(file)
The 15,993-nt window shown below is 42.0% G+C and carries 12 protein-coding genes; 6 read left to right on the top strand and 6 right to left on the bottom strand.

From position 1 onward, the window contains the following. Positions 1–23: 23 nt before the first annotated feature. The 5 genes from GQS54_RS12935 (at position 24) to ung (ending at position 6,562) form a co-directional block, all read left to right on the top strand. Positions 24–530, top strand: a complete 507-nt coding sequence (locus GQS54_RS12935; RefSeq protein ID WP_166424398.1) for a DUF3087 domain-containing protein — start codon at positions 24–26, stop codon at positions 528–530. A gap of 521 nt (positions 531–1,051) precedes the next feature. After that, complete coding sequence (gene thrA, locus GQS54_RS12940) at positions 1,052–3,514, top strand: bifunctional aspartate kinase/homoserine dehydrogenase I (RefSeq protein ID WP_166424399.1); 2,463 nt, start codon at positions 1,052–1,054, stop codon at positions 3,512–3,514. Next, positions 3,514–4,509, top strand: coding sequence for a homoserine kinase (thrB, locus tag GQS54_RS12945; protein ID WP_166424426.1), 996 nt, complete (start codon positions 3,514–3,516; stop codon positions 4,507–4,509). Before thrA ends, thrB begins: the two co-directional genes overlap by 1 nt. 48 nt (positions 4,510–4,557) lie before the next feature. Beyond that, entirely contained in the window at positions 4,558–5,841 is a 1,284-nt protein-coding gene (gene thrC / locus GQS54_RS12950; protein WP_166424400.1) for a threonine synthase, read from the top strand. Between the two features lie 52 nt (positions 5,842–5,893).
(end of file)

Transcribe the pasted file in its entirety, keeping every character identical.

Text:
The 15,993-nt window shown below is 42.0% G+C and carries 12 protein-coding genes; 6 read left to right on the top strand and 6 right to left on the bottom strand.

From position 1 onward, the window contains the following. Positions 1–23: 23 nt before the first annotated feature. The 5 genes from GQS54_RS12935 (at position 24) to ung (ending at position 6,562) form a co-directional block, all read left to right on the top strand. Positions 24–530, top strand: a complete 507-nt coding sequence (locus GQS54_RS12935; RefSeq protein ID WP_166424398.1) for a DUF3087 domain-containing protein — start codon at positions 24–26, stop codon at positions 528–530. A gap of 521 nt (positions 531–1,051) precedes the next feature. After that, complete coding sequence (gene thrA, locus GQS54_RS12940) at positions 1,052–3,514, top strand: bifunctional aspartate kinase/homoserine dehydrogenase I (RefSeq protein ID WP_166424399.1); 2,463 nt, start codon at positions 1,052–1,054, stop codon at positions 3,512–3,514. Next, positions 3,514–4,509, top strand: coding sequence for a homoserine kinase (thrB, locus tag GQS54_RS12945; protein ID WP_166424426.1), 996 nt, complete (start codon positions 3,514–3,516; stop codon positions 4,507–4,509). Before thrA ends, thrB begins: the two co-directional genes overlap by 1 nt. 48 nt (positions 4,510–4,557) lie before the next feature. Beyond that, entirely contained in the window at positions 4,558–5,841 is a 1,284-nt protein-coding gene (gene thrC / locus GQS54_RS12950; protein WP_166424400.1) for a threonine synthase, read from the top strand. Between the two features lie 52 nt (positions 5,842–5,893).